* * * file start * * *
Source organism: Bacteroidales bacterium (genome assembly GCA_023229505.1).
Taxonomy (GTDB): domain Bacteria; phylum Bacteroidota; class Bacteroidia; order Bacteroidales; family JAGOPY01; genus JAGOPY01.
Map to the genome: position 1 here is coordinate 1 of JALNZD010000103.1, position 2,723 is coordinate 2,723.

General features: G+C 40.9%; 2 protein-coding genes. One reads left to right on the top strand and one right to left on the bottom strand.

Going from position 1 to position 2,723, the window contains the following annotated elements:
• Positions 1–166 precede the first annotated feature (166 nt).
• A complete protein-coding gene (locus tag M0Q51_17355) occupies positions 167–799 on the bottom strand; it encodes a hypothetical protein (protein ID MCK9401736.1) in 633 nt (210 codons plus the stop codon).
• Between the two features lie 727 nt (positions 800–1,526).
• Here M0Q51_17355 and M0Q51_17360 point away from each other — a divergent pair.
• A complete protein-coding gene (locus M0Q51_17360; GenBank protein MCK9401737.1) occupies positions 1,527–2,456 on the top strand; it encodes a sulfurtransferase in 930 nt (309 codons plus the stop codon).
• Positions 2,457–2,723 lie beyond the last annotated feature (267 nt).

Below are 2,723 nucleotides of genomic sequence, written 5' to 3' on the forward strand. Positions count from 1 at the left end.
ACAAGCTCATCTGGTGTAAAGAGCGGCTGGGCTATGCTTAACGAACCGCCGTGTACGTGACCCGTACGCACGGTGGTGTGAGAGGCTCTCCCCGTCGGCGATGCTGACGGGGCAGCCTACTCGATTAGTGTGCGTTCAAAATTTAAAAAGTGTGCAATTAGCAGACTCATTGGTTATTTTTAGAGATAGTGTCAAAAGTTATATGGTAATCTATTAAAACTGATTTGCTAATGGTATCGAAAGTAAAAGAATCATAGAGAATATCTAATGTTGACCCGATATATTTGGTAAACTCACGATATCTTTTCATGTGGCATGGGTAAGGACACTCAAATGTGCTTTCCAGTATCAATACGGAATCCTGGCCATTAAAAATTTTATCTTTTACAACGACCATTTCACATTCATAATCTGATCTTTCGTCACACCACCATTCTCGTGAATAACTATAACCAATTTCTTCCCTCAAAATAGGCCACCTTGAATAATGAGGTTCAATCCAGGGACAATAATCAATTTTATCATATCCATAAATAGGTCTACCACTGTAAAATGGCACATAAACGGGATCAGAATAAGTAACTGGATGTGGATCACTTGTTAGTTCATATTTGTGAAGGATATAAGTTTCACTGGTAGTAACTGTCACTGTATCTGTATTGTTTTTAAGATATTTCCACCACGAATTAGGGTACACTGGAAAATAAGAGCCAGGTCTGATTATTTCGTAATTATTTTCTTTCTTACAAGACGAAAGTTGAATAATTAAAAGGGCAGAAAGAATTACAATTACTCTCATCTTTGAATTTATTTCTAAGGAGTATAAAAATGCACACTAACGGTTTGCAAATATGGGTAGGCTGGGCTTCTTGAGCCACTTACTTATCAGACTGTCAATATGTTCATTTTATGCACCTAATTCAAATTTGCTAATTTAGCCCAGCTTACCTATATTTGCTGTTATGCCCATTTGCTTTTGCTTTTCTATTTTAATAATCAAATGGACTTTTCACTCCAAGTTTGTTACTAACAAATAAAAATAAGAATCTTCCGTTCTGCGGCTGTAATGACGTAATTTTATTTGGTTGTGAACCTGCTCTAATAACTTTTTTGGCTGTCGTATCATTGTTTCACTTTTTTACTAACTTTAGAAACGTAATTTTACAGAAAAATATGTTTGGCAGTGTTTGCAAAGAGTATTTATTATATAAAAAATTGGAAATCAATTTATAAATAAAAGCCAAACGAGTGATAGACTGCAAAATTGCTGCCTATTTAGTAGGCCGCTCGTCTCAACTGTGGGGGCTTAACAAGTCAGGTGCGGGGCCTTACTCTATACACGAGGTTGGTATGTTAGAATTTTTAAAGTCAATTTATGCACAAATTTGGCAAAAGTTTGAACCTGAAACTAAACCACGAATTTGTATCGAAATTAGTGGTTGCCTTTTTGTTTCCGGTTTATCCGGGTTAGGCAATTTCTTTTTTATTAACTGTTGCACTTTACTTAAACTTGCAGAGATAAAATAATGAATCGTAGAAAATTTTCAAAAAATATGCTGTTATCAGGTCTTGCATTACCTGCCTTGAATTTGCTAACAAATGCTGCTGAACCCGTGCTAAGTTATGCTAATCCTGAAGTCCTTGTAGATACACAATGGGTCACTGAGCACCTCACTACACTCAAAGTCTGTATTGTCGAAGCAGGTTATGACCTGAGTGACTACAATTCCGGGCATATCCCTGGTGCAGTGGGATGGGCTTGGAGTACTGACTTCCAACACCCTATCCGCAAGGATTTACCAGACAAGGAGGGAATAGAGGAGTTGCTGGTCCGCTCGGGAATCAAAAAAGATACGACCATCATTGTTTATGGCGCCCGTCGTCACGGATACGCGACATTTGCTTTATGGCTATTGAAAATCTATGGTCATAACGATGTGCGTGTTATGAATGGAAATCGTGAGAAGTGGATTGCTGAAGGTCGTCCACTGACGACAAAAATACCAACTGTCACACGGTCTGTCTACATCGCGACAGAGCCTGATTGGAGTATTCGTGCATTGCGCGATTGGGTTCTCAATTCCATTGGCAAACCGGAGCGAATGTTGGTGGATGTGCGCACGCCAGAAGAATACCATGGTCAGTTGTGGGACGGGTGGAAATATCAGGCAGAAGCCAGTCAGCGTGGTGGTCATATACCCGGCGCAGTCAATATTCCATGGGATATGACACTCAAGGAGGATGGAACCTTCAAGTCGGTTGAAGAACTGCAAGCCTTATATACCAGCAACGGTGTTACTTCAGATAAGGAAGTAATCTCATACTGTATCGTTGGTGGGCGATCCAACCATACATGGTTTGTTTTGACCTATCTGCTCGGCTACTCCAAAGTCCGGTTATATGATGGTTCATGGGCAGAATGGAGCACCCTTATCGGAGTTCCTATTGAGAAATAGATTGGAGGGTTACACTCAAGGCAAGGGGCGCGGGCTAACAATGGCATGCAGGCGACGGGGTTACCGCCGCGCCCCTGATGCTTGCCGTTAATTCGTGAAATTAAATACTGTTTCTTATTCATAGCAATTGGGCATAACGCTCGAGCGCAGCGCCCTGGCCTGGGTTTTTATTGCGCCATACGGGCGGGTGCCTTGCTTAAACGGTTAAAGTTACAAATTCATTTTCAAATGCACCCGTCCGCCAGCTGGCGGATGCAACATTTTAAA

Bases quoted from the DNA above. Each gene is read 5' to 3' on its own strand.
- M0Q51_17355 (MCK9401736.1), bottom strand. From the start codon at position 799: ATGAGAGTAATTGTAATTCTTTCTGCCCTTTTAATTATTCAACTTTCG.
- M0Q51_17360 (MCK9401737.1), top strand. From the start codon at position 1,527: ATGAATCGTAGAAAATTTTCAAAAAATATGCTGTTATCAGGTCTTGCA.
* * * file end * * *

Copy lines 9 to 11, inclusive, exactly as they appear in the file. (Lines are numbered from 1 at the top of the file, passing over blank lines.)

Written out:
• Here M0Q51_17355 and M0Q51_17360 point away from each other — a divergent pair.
• A complete protein-coding gene (locus M0Q51_17360; GenBank protein MCK9401737.1) occupies positions 1,527–2,456 on the top strand; it encodes a sulfurtransferase in 930 nt (309 codons plus the stop codon).
• Positions 2,457–2,723 lie beyond the last annotated feature (267 nt).